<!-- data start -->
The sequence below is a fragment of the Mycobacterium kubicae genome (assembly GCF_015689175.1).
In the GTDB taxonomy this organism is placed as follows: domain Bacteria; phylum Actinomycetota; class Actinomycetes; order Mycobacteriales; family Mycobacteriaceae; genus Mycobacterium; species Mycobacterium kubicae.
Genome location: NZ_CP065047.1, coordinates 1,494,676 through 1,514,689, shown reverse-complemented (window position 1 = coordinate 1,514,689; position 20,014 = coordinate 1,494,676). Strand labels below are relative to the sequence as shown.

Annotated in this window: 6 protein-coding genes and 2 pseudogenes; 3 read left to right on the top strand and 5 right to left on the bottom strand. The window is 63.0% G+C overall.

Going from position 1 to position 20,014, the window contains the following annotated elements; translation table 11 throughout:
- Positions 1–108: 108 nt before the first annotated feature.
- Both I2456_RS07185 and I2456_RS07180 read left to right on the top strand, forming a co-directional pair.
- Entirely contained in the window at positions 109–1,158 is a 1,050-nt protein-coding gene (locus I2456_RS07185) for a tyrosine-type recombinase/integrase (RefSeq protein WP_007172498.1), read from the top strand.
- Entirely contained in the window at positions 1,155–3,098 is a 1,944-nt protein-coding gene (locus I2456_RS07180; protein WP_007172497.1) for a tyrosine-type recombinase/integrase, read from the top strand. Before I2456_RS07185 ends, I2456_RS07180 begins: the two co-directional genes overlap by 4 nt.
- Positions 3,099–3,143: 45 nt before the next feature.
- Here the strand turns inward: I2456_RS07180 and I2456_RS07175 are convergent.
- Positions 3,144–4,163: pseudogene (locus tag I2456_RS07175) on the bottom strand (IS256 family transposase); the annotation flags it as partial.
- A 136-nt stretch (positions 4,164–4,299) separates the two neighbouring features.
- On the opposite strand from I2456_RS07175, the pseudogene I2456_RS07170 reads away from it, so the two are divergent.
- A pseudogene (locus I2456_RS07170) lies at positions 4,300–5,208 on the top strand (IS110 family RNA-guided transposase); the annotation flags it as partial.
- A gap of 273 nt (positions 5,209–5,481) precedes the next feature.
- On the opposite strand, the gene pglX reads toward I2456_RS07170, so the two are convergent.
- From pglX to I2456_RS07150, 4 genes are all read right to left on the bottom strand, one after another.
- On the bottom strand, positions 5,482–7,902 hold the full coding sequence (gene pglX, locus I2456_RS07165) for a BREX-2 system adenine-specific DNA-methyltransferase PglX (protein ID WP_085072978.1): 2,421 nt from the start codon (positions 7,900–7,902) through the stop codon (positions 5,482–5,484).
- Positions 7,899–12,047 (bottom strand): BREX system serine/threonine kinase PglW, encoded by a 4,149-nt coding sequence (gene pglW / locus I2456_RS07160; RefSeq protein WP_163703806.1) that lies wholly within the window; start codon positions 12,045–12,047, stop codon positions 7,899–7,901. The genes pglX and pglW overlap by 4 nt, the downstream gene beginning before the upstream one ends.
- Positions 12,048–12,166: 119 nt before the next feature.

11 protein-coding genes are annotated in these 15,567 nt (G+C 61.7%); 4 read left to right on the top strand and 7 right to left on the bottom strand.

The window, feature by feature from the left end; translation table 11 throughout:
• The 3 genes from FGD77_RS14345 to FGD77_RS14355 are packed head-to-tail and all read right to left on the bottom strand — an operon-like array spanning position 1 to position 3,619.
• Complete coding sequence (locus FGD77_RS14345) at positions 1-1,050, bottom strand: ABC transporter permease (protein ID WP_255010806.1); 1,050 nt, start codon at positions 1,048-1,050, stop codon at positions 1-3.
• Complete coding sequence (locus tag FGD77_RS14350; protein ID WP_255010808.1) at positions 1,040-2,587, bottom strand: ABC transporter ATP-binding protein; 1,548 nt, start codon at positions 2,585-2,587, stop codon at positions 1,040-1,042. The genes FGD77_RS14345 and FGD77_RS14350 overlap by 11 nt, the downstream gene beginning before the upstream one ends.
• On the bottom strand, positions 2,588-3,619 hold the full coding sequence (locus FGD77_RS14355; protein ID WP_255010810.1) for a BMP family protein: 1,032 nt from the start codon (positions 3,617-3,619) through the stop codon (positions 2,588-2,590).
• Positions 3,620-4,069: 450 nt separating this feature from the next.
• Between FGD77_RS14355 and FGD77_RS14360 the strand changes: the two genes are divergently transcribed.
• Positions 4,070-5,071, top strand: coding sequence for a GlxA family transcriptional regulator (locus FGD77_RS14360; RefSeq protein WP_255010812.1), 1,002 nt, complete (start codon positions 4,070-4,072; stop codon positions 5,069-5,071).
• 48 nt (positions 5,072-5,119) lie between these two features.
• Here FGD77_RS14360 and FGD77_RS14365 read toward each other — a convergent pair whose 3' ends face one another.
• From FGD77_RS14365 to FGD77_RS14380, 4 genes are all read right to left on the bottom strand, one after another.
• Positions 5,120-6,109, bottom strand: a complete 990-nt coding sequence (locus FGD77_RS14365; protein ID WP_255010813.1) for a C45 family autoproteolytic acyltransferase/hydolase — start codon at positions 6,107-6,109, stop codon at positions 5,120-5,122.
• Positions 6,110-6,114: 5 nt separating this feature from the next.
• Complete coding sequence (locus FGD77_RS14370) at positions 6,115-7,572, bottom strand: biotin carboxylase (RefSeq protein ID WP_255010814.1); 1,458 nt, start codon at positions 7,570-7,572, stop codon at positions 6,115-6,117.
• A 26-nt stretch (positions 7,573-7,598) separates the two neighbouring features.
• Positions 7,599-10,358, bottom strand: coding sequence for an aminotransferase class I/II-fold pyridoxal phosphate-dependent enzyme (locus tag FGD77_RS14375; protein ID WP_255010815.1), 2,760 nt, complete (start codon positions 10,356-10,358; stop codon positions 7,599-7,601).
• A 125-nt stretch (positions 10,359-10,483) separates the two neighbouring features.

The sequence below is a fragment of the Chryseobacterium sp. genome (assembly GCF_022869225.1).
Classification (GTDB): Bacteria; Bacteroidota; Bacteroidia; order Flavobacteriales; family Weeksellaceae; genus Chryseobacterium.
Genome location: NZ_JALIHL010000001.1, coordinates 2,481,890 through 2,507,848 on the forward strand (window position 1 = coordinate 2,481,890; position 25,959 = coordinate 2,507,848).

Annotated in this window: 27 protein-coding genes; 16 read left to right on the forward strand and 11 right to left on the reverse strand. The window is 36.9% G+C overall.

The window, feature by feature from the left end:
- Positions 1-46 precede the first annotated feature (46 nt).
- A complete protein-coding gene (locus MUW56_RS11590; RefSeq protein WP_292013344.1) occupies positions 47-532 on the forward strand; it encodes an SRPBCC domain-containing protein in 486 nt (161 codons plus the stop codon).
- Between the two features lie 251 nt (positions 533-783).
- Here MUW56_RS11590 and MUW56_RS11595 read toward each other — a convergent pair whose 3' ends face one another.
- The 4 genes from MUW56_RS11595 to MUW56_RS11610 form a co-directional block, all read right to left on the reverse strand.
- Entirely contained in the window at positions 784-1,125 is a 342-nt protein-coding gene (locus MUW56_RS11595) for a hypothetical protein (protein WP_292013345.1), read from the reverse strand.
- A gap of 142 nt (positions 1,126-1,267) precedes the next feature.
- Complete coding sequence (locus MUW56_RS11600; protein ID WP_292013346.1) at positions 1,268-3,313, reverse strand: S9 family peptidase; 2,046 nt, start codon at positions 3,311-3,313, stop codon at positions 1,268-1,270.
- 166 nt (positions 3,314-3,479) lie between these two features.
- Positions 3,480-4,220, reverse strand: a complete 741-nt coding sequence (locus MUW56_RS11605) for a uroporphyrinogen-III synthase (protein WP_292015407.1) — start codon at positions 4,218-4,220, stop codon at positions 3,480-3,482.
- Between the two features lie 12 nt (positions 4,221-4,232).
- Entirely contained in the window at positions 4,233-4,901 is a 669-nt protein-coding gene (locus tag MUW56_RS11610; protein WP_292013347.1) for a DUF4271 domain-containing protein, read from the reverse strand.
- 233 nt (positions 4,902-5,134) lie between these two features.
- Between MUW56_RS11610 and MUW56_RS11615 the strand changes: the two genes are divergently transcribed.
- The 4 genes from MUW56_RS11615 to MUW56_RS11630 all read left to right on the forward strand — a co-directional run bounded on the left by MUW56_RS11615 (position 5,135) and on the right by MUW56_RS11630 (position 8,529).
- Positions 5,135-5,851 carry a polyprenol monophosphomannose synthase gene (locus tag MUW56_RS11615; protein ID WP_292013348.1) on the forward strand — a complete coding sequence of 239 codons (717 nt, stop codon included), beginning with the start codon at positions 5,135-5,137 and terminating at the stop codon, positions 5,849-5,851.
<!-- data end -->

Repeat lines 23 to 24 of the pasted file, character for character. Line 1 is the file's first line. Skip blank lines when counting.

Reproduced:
The window, feature by feature from the left end; translation table 11 throughout:
• The 3 genes from FGD77_RS14345 to FGD77_RS14355 are packed head-to-tail and all read right to left on the bottom strand — an operon-like array spanning position 1 to position 3,619.